There are tons of line options in the market made of different materials, but they all boil down to three types, monofilament, fluorocarbon, and braided fishing lines.
These lines have different niches that they fill, and some excel at certain situations more than others. You can use all these lines for spinning reels. Let’s take a look at these three line types and the methods by which you should choose each type of line as the best fishing line for spinning.
Best Line for Spinning Reel: Mono vs Fluoro vs Braided Fishing Line
Different lines excel at certain presentations and even for certain species for others. Other considerations for line choice, like water clarity and fishing pressure, can also dictate what type of mine you may want to use on your spinning reel.
Monofilament Line for Spinning Reels
If you have been a fisherman for any amount of time, you will be familiar with monofilament lines.
Monofilament is the most common type of line in the fishing world and is used by both avid anglers and novice anglers alike and is the best line choice in many situations. Monofilament works well for panfish, catfish, trout, bass, walleye, saltwater species, and pretty much any fish in some form.
Fishing situations where low visibility and pro stretch applications are needed are excellent situations for using monofilament lines for spinning reels.
Our Best Mono Line for Spinning Reels: Berkley Trilene
Berkley’s Trilene XL has been the pinnacle and standard for many anglers, and most of us grew up with this line on our rods as kids, and virtually every avid angler is familiar with it.
Trilene is great when it comes to long-distance casting with a spinning reel and the casts are incredibly smooth. It’s pretty strong in terms of tensile strength when compared to other monofilaments on the market, it’s an incredibly versatile line for spinning reels, and you don’t have to worry about getting kinks or knotting in your line.
- Long casting fishing line for spinning
- Supple and easy to work with
- An all-around great monofilament line
Fluorocarbon Fishing Line for Spinning
Fluorocarbon, or fluoro for short, covers a broad family of compounds which include carbon, chlorine, and fluorine. Like monofilament lines, the fluorocarbon line is created by extruding material into a single strand, but unlike mono the molecules of the Fluorocarbon line are more densely packed together, making the line heavier and stronger than monofilament lines.
Fluorocarbon fishing line has high abrasion resistance and is tougher and more abrasion resistant than monofilament lines of the same strength rating; it’s also stiffer and has very little stretch. And due to its stiffer and less stretchy nature, it has a much higher level of sensitivity and allows the angler to feel lighter bites easier than with monofilament. It works well as a line for spinning reels when invisibility and lack of stretch are required, along with abrasion resistance.
Our Best Fluoro Line for Spinning Reels
Sunline FC is a high-performance fluorocarbon line that works great for any water clarity conditions and for any species, including line shy fish.
It features triple resin coatings which offer greater ease of use, creating a line with extra flexibility and suppleness as well as good abrasion resistance.
The flexibility of the Super FC Sniper makes it closer to monofilament, and overall has lower memory and better casting properties when compared to other fluorocarbon lines on the market, putting it into a league of its own.
The coatings also help by giving the line better abrasion resistance, making it great for working around timber, rocks, or other heavy covers that can take a toll on the fishing line.
- Great flexibility
- Virtually invisible in the water
- High abrasion resistance
Braided Fishing Line for Spinning Reels
Braided lines, which are also known as “ super braid” or “super lines,” are great if sheer tensile strength is the most important thing needed for your fishing line.
Braids are constructed from materials such as dacron spectra or Dyneema fibers and are tightly woven in various methods to create an incredibly strong and abrasion-resistant line.
Using braided lines for spinning reels is quite common. These lines are great for use in musky fishing, pike fishing, and certain bass fishing situations when visibility isn’t a critical factor and high tensile and knot strength are needed. They can be used for other fishing methods or species like walleyes or even in clear water conditions if the braided line has a leader of monofilament or fluorocarbon attached at the end. This keeps a stealthy approach thanks to the leader and also gives the angler incredible sensitivity.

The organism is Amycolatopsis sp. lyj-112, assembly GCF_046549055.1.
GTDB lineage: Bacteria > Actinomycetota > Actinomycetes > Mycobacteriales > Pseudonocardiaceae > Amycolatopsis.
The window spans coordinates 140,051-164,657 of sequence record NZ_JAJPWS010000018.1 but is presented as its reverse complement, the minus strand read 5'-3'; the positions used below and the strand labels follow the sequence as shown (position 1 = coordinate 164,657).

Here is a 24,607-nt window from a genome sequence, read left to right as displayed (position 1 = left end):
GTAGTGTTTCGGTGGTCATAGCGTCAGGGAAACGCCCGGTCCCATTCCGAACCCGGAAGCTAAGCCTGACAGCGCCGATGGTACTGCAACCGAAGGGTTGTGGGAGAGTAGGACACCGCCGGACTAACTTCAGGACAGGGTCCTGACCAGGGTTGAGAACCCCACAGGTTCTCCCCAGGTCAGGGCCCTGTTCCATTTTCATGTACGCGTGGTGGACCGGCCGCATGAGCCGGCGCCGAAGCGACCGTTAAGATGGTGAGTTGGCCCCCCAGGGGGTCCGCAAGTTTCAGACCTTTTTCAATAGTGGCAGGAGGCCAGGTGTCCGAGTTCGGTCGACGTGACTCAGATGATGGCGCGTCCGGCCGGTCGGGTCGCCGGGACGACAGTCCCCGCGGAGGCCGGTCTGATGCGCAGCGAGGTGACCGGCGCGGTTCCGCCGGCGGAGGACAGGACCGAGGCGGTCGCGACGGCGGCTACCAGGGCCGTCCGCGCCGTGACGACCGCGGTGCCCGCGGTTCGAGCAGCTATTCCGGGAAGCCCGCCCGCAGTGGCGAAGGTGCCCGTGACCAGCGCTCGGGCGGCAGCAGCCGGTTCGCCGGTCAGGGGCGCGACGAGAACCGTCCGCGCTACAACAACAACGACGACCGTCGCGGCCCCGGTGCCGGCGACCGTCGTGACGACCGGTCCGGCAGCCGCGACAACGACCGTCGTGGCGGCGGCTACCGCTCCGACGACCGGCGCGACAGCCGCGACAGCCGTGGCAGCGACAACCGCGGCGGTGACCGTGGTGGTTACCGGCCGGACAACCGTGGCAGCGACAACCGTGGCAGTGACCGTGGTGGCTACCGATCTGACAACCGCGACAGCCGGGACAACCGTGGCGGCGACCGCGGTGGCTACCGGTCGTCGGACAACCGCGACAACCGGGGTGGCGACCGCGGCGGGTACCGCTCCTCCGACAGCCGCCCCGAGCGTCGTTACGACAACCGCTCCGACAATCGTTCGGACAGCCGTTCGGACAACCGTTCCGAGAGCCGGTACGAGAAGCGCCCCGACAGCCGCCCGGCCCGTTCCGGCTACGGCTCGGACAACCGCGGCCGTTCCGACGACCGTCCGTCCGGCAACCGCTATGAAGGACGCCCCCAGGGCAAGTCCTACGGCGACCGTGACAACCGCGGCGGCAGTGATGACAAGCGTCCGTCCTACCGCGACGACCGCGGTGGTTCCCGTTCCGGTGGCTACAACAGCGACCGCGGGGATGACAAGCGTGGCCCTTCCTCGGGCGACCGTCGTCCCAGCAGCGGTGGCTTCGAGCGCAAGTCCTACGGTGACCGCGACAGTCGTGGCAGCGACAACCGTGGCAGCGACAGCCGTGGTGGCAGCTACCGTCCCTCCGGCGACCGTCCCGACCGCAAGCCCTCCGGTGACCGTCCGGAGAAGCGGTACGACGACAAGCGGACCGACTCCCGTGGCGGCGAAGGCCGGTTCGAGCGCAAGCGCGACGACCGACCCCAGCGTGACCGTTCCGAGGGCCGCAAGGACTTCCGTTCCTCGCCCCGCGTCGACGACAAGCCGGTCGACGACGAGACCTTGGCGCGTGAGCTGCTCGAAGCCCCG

Braided lines are also much smaller in diameter compared to fluorocarbon or monofilament lines, allowing you to go much higher in pound test for the same amount of line on the reel, making them a great choice of fishing line for spinning.
Our Best Braided Line for Spinning Reels
PowerPro spectra have become one of the most popular braided lines on the market today. Powerpro has 5 times the life longevity of monofilament lines and is 10 times stronger than steel in terms of tensile strength.
Due to the strength and materials used in constructing the line, it can last for several seasons, and I have used the same Power Pro line for years on one spinning reel, I actually think it’s been four years total.
- Incredibly long lifespan
- Very high tensile strength
- Small diameter fishing line when compared to other line types
Best Fishing Line for Spinning in Different Situations
Some fishing lines excel at certain presentations. Look at some of the best lines for lure types and tactics.
Casting Lures: Braided Fishing Line
When it comes to standard lure retrieval, whether you’re throwing a spinnerbait for bass or when you’re fishing with a leader and using bucktails for muskies or pike. The braided line should be your line of choice in terms of lines for spinning reels.
You can use crankbaits and topwater with braid as well; your only concern with some species would be line visibility in clear water. If you are fishing for muskies or pike in clear water, the braid will still be your best bet due to using a leader, which today is typically a fluorocarbon or monofilament line that has a high pound test.
If you are fishing for other species like bass or walleye, you can still use braid in clear water, and if you think visibility is an issue, tie on a fluorocarbon leader section.
Vertical Jigging: Braided Fishing Line or Fluorocarbon
The line of choice for spinning reels for vertical jigging depends on what species you are targeting in some cases.
When jigging for species such as bass and walleye, Fluorocarbon should be your best line of choice for spinning reels.
Bottom Fishing: Fluorocarbon and Monofilament Fishing Line
We will define bottom fishing as being similar to jigging, but typically it is done using live bait for species like catfish, with the presentation sitting on the bottom with no manipulation to create action.
If you are fishing for larger species like catfish with spinning reels, monofilament can be a good option, along with fluorocarbon. Sure, braid has a place for species like catfish or when fishing on the bottom with spinning reels, but using braid when fighting a very large fish like catfish can damage your rod’s line guides, and getting snagged with braid can be a miserable affair.